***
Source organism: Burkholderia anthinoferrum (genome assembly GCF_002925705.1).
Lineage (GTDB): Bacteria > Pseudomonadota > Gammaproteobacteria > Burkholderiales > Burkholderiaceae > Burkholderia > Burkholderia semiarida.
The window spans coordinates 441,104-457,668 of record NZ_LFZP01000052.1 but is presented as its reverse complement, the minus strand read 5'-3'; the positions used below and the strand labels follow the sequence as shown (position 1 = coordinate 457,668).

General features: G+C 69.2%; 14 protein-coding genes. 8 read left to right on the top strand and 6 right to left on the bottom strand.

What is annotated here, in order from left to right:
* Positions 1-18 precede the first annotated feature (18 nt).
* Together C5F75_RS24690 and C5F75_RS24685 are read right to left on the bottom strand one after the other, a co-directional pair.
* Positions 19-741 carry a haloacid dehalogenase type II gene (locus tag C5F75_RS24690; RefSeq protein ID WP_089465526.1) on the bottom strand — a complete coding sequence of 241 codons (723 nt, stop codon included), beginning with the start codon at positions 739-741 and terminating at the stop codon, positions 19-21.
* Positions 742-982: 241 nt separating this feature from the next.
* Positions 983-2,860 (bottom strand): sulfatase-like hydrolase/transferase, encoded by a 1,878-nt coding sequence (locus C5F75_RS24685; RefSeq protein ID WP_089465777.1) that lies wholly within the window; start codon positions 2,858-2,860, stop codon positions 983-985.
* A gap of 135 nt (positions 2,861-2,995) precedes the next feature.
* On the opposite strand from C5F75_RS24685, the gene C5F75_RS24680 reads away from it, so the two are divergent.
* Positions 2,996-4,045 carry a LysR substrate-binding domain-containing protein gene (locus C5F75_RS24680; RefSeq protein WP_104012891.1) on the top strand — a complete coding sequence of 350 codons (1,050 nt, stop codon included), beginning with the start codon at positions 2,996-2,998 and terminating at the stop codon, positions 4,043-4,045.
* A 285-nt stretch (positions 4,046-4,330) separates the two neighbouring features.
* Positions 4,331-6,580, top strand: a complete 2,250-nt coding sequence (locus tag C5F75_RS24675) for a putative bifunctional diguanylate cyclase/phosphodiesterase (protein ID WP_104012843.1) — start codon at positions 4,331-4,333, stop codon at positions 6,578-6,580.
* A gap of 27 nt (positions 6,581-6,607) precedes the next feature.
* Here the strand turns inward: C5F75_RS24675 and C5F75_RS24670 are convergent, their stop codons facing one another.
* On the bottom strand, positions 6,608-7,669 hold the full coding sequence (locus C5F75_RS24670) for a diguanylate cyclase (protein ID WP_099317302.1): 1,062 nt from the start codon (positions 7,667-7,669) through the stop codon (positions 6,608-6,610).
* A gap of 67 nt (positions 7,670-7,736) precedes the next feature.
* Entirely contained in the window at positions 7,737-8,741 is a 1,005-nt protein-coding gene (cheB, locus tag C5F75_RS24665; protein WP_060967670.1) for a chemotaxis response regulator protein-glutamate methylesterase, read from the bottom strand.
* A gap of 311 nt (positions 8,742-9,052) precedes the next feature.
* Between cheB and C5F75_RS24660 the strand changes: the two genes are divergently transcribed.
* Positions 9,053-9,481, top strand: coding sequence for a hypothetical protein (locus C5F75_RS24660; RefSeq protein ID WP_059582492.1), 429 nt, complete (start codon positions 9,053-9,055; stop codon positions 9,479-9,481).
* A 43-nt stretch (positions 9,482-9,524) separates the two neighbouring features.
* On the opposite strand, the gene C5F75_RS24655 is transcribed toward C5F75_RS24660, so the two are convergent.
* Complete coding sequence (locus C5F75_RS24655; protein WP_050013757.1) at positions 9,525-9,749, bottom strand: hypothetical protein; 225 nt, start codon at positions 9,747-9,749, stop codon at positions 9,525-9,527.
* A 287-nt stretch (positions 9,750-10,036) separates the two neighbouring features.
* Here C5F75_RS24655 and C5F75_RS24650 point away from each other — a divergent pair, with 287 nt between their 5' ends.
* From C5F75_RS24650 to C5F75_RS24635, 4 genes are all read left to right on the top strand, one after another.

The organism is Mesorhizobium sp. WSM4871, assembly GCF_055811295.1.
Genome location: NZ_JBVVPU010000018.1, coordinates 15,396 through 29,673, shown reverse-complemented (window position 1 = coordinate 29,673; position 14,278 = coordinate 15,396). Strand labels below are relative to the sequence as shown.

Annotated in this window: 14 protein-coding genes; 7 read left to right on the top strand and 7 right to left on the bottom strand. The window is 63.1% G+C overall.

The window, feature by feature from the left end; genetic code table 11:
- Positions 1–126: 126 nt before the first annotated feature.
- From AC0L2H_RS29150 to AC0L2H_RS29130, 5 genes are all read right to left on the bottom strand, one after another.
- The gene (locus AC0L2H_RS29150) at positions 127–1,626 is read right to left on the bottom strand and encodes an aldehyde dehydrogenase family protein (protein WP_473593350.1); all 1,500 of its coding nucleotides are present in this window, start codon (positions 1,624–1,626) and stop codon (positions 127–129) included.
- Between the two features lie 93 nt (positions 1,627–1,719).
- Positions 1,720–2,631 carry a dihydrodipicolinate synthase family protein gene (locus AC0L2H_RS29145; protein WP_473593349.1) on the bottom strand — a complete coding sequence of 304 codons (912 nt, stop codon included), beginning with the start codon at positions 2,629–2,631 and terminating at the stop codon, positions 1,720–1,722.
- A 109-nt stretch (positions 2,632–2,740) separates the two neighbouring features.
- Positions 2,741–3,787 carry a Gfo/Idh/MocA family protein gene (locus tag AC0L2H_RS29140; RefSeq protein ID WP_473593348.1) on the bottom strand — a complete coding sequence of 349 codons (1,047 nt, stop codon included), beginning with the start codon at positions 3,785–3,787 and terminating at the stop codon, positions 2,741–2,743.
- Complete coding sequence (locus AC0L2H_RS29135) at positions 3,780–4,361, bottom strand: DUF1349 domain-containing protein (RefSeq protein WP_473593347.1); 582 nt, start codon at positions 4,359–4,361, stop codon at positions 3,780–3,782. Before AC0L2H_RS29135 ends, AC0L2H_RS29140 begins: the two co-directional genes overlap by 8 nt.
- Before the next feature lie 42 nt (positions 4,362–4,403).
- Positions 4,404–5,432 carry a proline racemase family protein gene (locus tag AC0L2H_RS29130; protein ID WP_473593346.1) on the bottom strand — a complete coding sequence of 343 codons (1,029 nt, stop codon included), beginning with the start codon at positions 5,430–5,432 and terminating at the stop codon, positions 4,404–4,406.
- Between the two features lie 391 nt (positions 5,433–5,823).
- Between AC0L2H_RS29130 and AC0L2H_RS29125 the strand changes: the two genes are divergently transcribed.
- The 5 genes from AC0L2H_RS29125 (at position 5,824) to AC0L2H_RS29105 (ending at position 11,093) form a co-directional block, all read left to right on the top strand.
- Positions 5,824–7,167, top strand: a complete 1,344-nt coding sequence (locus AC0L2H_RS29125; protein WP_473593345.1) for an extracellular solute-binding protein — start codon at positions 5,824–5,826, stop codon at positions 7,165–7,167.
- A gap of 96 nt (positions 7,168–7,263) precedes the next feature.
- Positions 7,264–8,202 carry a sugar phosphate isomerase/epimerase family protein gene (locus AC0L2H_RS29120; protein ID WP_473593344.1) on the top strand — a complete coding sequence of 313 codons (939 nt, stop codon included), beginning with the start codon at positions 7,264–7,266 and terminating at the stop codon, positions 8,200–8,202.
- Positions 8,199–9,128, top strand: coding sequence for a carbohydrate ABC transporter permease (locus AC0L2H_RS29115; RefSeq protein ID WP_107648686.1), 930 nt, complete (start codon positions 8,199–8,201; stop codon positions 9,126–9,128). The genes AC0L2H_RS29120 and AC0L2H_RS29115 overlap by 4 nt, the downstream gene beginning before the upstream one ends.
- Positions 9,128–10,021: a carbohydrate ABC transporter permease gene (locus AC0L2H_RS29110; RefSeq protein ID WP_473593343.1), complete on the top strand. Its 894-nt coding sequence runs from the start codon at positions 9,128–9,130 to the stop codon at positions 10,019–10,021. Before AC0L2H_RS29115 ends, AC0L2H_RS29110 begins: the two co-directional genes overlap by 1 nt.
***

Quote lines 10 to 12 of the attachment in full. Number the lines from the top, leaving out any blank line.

* Positions 983-2,860 (bottom strand): sulfatase-like hydrolase/transferase, encoded by a 1,878-nt coding sequence (locus C5F75_RS24685; RefSeq protein ID WP_089465777.1) that lies wholly within the window; start codon positions 2,858-2,860, stop codon positions 983-985.
* A gap of 135 nt (positions 2,861-2,995) precedes the next feature.
* On the opposite strand from C5F75_RS24685, the gene C5F75_RS24680 reads away from it, so the two are divergent.